We present you with books that are worth the read. We specifically curated these selections with our LOCAL Life audience in mind. Browse our bookcase below as we have grouped them by theme. All selections by Denise Friday.
Dive right in. Five fantastic books for ocean lovers.
Gift From The Sea
By Ann Morrow
Ann Morrow, writer, poet, pilot and wife of Charles Lindbergh, went to a cottage on Captiva Island in Florida and wrote this delightful reflection of life as a woman, comparing herself to the various shells she finds on the beach. The shells represent the stages of relationships, marriage, motherhood and then an empty house again. She explores ways to find a more natural rhythm in day-to-day life and a way to deepen relationships with a spouse or siblings.
The Light Between Oceans
By M.L. Stedman
A young couple agrees to be lighthouse keepers on a remote island off the Australian coast in the 1930s. They live in blissful isolation with a supply boat visiting every few months. After several years of failed attempts of trying to have children, a rowboat washes up with a dead man and a live baby that they raise as their own. A wonderful debut novel that poses impossible choices and moral dilemmas that have heart-breaking consequences.
The Island of Sea Women
By Lisa See
The culture of Haenyeo, where female Korean divers supported their families by harvesting from the ocean floors, was strong on the island of Jeju for many centuries. See tells the story of two best friends who are destined to follow the path of the Haenyeo like the elders before them. The girls witness colonialism by Japan, WW II, the Korean War, as well as the danger and hardship of their trade. The story travels between their younger years and present day and the forces that affected the women divers.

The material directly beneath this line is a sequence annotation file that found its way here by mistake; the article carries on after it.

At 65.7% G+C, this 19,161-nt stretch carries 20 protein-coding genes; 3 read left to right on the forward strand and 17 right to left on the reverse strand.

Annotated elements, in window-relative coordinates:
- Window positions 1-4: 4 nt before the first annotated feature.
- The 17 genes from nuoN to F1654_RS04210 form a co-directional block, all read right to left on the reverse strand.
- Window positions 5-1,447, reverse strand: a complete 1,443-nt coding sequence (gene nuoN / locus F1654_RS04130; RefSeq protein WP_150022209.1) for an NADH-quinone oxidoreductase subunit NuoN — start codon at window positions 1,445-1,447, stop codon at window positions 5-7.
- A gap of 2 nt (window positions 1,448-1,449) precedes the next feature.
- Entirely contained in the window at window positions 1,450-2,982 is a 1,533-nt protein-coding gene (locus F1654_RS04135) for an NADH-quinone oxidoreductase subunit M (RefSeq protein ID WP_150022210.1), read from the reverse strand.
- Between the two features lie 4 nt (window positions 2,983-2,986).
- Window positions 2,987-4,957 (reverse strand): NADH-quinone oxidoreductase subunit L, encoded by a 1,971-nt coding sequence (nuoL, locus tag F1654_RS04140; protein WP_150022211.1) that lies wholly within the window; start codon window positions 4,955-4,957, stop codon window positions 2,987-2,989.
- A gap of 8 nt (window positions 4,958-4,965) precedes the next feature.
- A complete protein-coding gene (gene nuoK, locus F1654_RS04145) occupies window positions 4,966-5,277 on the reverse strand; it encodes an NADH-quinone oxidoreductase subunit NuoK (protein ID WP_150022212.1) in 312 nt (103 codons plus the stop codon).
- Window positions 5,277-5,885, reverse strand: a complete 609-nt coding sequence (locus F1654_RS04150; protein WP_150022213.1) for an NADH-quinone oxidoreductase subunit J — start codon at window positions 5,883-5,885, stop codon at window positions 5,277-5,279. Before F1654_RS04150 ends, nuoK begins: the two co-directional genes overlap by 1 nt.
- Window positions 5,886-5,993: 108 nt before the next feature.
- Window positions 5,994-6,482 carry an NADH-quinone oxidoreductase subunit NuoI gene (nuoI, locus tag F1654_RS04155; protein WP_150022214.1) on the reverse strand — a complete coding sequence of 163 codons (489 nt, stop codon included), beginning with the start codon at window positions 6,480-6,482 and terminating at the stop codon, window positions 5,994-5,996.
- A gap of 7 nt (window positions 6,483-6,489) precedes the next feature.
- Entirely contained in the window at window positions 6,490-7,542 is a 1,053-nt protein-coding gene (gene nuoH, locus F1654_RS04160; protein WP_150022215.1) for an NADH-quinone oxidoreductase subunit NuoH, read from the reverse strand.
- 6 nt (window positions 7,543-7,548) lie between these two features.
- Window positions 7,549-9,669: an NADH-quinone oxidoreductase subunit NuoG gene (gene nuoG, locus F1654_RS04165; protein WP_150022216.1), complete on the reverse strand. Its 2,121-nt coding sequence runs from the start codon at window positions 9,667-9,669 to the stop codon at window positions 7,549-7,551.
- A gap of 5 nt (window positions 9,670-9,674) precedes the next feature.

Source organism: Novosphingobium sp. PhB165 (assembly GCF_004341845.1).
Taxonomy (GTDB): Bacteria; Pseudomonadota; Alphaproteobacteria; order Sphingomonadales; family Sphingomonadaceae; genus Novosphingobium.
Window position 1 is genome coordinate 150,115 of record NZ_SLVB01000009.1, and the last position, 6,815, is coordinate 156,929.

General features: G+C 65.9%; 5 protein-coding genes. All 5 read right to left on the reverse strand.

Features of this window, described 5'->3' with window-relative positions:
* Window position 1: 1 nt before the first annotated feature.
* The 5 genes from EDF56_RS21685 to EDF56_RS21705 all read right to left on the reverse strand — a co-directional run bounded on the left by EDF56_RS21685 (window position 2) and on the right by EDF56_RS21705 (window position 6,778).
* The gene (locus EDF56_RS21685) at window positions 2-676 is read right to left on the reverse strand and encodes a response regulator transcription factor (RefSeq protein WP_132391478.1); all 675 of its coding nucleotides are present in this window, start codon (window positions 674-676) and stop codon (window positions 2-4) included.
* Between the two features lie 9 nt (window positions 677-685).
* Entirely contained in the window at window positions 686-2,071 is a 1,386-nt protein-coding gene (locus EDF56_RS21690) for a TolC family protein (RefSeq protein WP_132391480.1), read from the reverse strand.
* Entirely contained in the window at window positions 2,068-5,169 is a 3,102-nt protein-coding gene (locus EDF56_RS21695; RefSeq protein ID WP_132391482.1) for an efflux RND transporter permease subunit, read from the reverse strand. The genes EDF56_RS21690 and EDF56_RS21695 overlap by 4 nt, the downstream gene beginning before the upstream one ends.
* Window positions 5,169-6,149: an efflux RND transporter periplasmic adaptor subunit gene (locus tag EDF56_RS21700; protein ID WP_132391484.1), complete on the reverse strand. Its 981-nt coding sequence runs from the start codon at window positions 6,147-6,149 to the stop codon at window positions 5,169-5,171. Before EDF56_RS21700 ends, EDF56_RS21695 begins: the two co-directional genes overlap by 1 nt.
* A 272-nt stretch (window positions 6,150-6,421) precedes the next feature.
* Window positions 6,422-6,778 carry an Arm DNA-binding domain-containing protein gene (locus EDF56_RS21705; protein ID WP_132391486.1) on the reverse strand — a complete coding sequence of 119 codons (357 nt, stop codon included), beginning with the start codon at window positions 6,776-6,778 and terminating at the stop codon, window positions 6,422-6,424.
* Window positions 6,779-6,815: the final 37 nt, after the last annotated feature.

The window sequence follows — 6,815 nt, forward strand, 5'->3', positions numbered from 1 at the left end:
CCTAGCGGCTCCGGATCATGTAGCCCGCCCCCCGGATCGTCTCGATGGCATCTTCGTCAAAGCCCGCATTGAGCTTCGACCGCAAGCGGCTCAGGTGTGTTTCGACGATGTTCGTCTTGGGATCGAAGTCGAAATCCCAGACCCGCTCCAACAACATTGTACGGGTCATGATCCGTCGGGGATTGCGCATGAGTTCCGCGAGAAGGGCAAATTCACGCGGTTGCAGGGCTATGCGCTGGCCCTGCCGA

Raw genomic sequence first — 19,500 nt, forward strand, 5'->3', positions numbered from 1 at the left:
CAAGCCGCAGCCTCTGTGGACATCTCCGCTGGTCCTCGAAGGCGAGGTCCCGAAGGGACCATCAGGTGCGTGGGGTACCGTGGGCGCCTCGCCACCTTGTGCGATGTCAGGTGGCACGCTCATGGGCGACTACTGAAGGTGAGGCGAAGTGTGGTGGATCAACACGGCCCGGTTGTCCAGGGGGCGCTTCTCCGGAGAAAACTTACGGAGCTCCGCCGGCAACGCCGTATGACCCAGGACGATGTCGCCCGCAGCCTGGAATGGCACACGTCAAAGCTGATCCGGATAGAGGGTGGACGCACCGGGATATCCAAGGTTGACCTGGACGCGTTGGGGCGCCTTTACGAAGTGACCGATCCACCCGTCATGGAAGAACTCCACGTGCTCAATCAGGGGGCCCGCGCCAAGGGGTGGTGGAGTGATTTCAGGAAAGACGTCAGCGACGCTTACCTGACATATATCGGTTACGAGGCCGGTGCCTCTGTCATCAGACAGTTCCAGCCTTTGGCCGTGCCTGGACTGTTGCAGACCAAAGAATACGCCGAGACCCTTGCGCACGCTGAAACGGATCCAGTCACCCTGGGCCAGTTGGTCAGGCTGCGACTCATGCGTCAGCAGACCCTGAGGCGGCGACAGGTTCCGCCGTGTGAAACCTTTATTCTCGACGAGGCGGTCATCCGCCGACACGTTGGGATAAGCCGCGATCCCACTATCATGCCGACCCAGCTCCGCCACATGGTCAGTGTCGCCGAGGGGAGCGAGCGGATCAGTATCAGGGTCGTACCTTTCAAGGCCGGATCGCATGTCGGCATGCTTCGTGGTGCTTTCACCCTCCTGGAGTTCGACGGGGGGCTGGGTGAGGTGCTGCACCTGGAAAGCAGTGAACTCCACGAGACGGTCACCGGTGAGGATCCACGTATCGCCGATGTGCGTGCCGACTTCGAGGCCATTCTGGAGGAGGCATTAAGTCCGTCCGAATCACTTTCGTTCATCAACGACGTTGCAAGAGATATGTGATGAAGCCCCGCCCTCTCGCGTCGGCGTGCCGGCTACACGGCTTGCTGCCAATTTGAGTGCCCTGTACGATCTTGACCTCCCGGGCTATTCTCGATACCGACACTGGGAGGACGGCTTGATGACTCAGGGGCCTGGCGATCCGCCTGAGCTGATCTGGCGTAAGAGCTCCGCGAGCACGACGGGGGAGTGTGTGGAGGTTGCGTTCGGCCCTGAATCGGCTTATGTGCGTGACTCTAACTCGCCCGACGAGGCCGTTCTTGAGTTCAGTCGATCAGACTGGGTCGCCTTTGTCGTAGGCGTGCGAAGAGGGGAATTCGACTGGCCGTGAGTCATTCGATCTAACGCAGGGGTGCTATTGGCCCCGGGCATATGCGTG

By Amity Gaige
A beautifully written book about a family, marriage and second chances. When Michael quits his job and buys a sailboat for his family to live on for a year, his wife, Juliet, is shocked. He wants to sail around the world with a 7- and a 2-year-old? Yet they leave their home in Connecticut and head to Panama to start their adventure. The trip reveals some truths about themselves, their marriage and the greater world around them. You will feel like you also are at sea in this novel
Cottage by the Sea
By Debbie Macomber
A young professional who suffers a traumatic loss returns to the seaside house her family rented every summer when she was a child. She finds a cure for her sadness in this quirky town of misfits. She is drawn to a quiet, gentle soul who helps her fix up her cottage. It’s a wonderful tale of grief and kindness, choices between happiness and career and, most importantly, the healing properties of the sea.
Sea Island Stories
Books that will make you want to be stranded on a local island.
Daufuskie Island, 25th Anniversary Edition
By Jeanne Moutoussamy-Ashe
Photographer Jeanne Moutoussamy-Ashe took a series of pictures from 1977 to 1981 during several trips to Daufuskie Island. They depict the landscape, buildings and people in everyday settings of work, play, school and traditions in a bygone era of the Gullah culture. Her pictures tell a story of the isolated African-American community that today, altered by development and rising property values, no longer exists. The 25th Anniversary Edition contains photos previously left out, which now serve as historical documentation. Moutoussamy-Ashe is the widow of Arthur Ashe, who often traveled with her to Daufuskie Island.
Letters and Diary of Laura M. Towne 1862-1884
By Laura M. Towne
A delightful look into the past told through diary entries and the written letters of the author, Towne traveled from Philadelphia to the island of Port Royal in 1862. She and her friend, Ellen Murray, created the Penn Center School on St. Helena Island, which was the first school developed in the U.S. for freed slaves. Towne’s work travels through Emancipation and Reconstruction in Beaufort County. The Penn Center is a historic landmark that you may tour and visit on St. Helena Island.
Fripp Island: A History
By Page Putnam Miller